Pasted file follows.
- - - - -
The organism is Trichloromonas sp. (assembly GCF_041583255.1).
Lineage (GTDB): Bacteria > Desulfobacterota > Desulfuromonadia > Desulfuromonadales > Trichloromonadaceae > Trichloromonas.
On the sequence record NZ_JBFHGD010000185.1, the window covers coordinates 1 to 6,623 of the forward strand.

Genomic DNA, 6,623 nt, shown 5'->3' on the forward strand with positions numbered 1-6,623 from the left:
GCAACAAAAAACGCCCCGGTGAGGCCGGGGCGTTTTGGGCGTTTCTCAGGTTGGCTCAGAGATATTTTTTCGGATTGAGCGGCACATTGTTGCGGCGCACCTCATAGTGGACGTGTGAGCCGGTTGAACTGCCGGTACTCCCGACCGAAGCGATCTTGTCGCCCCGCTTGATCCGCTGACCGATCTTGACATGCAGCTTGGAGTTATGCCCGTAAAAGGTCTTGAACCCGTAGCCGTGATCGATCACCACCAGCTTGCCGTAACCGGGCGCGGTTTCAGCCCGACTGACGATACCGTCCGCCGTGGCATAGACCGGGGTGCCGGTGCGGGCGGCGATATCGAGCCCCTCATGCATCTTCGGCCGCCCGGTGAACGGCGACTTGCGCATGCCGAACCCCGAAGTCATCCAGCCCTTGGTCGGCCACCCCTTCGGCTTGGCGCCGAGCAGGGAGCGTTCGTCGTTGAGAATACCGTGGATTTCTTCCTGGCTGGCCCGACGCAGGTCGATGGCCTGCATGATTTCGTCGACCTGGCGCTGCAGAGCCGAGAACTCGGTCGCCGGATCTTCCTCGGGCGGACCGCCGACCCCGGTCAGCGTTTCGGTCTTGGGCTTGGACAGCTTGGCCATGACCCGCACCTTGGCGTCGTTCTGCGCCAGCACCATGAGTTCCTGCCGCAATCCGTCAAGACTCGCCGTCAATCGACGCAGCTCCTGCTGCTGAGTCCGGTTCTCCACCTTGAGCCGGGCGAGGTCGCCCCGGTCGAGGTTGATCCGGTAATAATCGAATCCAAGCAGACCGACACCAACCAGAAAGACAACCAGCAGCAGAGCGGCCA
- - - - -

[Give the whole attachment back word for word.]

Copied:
The organism is Trichloromonas sp. (assembly GCF_041583255.1).
Lineage (GTDB): Bacteria > Desulfobacterota > Desulfuromonadia > Desulfuromonadales > Trichloromonadaceae > Trichloromonas.
On the sequence record NZ_JBFHGD010000185.1, the window covers coordinates 1 to 6,623 of the forward strand.

Genomic DNA, 6,623 nt, shown 5'->3' on the forward strand with positions numbered 1-6,623 from the left:
GCAACAAAAAACGCCCCGGTGAGGCCGGGGCGTTTTGGGCGTTTCTCAGGTTGGCTCAGAGATATTTTTTCGGATTGAGCGGCACATTGTTGCGGCGCACCTCATAGTGGACGTGTGAGCCGGTTGAACTGCCGGTACTCCCGACCGAAGCGATCTTGTCGCCCCGCTTGATCCGCTGACCGATCTTGACATGCAGCTTGGAGTTATGCCCGTAAAAGGTCTTGAACCCGTAGCCGTGATCGATCACCACCAGCTTGCCGTAACCGGGCGCGGTTTCAGCCCGACTGACGATACCGTCCGCCGTGGCATAGACCGGGGTGCCGGTGCGGGCGGCGATATCGAGCCCCTCATGCATCTTCGGCCGCCCGGTGAACGGCGACTTGCGCATGCCGAACCCCGAAGTCATCCAGCCCTTGGTCGGCCACCCCTTCGGCTTGGCGCCGAGCAGGGAGCGTTCGTCGTTGAGAATACCGTGGATTTCTTCCTGGCTGGCCCGACGCAGGTCGATGGCCTGCATGATTTCGTCGACCTGGCGCTGCAGAGCCGAGAACTCGGTCGCCGGATCTTCCTCGGGCGGACCGCCGACCCCGGTCAGCGTTTCGGTCTTGGGCTTGGACAGCTTGGCCATGACCCGCACCTTGGCGTCGTTCTGCGCCAGCACCATGAGTTCCTGCCGCAATCCGTCAAGACTCGCCGTCAATCGACGCAGCTCCTGCTGCTGAGTCCGGTTCTCCACCTTGAGCCGGGCGAGGTCGCCCCGGTCGAGGTTGATCCGGTAATAATCGAATCCAAGCAGACCGACACCAACCAGAAAGACAACCAGCAGCAGAGCGGCCA